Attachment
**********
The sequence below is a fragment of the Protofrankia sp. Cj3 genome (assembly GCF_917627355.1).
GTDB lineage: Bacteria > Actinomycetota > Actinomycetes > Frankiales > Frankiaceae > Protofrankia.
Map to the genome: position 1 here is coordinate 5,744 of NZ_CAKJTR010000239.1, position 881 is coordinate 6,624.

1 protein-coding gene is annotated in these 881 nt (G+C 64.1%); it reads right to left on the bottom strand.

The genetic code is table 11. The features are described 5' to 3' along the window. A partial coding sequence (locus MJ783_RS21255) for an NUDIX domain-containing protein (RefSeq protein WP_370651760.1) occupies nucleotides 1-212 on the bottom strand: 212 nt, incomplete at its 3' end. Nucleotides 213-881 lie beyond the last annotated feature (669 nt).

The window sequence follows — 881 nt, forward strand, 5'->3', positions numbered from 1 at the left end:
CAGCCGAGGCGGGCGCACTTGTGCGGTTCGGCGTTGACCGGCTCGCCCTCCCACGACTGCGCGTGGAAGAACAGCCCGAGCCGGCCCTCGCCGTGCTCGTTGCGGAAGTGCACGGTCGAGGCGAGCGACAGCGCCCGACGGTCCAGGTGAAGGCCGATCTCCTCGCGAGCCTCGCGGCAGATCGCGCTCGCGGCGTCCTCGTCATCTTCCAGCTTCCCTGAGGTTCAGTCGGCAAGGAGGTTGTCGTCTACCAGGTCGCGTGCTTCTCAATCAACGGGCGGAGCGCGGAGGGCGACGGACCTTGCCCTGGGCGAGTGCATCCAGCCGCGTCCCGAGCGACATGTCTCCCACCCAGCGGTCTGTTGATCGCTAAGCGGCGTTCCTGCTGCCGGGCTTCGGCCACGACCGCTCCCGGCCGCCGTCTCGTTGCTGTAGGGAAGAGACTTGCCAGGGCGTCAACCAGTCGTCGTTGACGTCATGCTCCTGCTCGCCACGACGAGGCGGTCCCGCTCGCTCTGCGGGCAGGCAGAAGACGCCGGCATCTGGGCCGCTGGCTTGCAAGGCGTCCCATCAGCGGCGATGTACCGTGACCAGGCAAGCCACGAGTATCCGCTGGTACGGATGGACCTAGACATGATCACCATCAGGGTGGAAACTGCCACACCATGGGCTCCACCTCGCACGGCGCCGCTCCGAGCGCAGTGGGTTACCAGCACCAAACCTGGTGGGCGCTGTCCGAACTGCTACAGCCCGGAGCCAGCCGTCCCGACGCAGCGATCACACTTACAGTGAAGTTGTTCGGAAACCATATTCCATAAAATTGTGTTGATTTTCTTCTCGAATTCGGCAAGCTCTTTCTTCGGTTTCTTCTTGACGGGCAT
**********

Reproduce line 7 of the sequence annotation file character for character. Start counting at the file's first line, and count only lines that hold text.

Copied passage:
CAGCCGAGGCGGGCGCACTTGTGCGGTTCGGCGTTGACCGGCTCGCCCTCCCACGACTGCGCGTGGAAGAACAGCCCGAGCCGGCCCTCGCCGTGCTCGTTGCGGAAGTGCACGGTCGAGGCGAGCGACAGCGCCCGACGGTCCAGGTGAAGGCCGATCTCCTCGCGAGCCTCGCGGCAGATCGCGCTCGCGGCGTCCTCGTCATCTTCCAGCTTCCCTGAGGTTCAGTCGGCAAGGAGGTTGTCGTCTACCAGGTCGCGTGCTTCTCAATCAACGGGCGGAGCGCGGAGGGCGACGGACCTTGCCCTGGGCGAGTGCATCCAGCCGCGTCCCGAGCGACATGTCTCCCACCCAGCGGTCTGTTGATCGCTAAGCGGCGTTCCTGCTGCCGGGCTTCGGCCACGACCGCTCCCGGCCGCCGTCTCGTTGCTGTAGGGAAGAGACTTGCCAGGGCGTCAACCAGTCGTCGTTGACGTCATGCTCCTGCTCGCCACGACGAGGCGGTCCCGCTCGCTCTGCGGGCAGGCAGAAGACGCCGGCATCTGGGCCGCTGGCTTGCAAGGCGTCCCATCAGCGGCGATGTACCGTGACCAGGCAAGCCACGAGTATCCGCTGGTACGGATGGACCTAGACATGATCACCATCAGGGTGGAAACTGCCACACCATGGGCTCCACCTCGCACGGCGCCGCTCCGAGCGCAGTGGGTTACCAGCACCAAACCTGGTGGGCGCTGTCCGAACTGCTACAGCCCGGAGCCAGCCGTCCCGACGCAGCGATCACACTTACAGTGAAGTTGTTCGGAAACCATATTCCATAAAATTGTGTTGATTTTCTTCTCGAATTCGGCAAGCTCTTTCTTCGGTTTCTTCTTGACGGGCAT